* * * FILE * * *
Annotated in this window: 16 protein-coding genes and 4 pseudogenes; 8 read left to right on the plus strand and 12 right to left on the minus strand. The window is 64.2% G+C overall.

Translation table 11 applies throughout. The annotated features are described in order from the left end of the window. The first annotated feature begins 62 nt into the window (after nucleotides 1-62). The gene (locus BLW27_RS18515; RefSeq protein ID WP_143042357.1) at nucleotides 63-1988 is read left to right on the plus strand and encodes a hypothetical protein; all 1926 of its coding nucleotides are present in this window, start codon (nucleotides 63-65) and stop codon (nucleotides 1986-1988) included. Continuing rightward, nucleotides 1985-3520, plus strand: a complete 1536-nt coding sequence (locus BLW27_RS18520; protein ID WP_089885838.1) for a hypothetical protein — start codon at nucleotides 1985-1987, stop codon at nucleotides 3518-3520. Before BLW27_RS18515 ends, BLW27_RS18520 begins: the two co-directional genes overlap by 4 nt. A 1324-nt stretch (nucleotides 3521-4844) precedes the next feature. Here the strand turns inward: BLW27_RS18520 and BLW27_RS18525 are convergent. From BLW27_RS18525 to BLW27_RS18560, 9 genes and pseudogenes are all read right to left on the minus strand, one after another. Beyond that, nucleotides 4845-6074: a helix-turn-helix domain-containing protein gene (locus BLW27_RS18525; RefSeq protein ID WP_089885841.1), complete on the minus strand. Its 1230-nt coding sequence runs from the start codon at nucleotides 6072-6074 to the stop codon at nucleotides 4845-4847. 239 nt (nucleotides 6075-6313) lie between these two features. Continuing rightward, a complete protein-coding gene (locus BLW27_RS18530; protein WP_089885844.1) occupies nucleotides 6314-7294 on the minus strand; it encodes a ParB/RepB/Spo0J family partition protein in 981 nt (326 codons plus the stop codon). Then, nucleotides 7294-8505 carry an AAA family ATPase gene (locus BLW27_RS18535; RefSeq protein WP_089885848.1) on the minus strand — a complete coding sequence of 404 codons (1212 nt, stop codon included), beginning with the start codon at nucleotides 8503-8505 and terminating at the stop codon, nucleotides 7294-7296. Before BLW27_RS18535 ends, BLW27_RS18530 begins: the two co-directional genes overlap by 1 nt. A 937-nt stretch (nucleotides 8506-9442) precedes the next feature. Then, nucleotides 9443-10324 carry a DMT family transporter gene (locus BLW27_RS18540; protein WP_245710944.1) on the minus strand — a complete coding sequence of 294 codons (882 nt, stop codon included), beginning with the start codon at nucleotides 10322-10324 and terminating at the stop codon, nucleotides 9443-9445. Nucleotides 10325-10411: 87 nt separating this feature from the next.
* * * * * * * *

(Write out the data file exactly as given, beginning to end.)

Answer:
Annotated in this window: 16 protein-coding genes and 4 pseudogenes; 8 read left to right on the plus strand and 12 right to left on the minus strand. The window is 64.2% G+C overall.

Translation table 11 applies throughout. The annotated features are described in order from the left end of the window. The first annotated feature begins 62 nt into the window (after nucleotides 1-62). The gene (locus BLW27_RS18515; RefSeq protein ID WP_143042357.1) at nucleotides 63-1988 is read left to right on the plus strand and encodes a hypothetical protein; all 1926 of its coding nucleotides are present in this window, start codon (nucleotides 63-65) and stop codon (nucleotides 1986-1988) included. Continuing rightward, nucleotides 1985-3520, plus strand: a complete 1536-nt coding sequence (locus BLW27_RS18520; protein ID WP_089885838.1) for a hypothetical protein — start codon at nucleotides 1985-1987, stop codon at nucleotides 3518-3520. Before BLW27_RS18515 ends, BLW27_RS18520 begins: the two co-directional genes overlap by 4 nt. A 1324-nt stretch (nucleotides 3521-4844) precedes the next feature. Here the strand turns inward: BLW27_RS18520 and BLW27_RS18525 are convergent. From BLW27_RS18525 to BLW27_RS18560, 9 genes and pseudogenes are all read right to left on the minus strand, one after another. Beyond that, nucleotides 4845-6074: a helix-turn-helix domain-containing protein gene (locus BLW27_RS18525; RefSeq protein ID WP_089885841.1), complete on the minus strand. Its 1230-nt coding sequence runs from the start codon at nucleotides 6072-6074 to the stop codon at nucleotides 4845-4847. 239 nt (nucleotides 6075-6313) lie between these two features. Continuing rightward, a complete protein-coding gene (locus BLW27_RS18530; protein WP_089885844.1) occupies nucleotides 6314-7294 on the minus strand; it encodes a ParB/RepB/Spo0J family partition protein in 981 nt (326 codons plus the stop codon). Then, nucleotides 7294-8505 carry an AAA family ATPase gene (locus BLW27_RS18535; RefSeq protein WP_089885848.1) on the minus strand — a complete coding sequence of 404 codons (1212 nt, stop codon included), beginning with the start codon at nucleotides 8503-8505 and terminating at the stop codon, nucleotides 7294-7296. Before BLW27_RS18535 ends, BLW27_RS18530 begins: the two co-directional genes overlap by 1 nt. A 937-nt stretch (nucleotides 8506-9442) precedes the next feature. Then, nucleotides 9443-10324 carry a DMT family transporter gene (locus BLW27_RS18540; protein WP_245710944.1) on the minus strand — a complete coding sequence of 294 codons (882 nt, stop codon included), beginning with the start codon at nucleotides 10322-10324 and terminating at the stop codon, nucleotides 9443-9445. Nucleotides 10325-10411: 87 nt separating this feature from the next.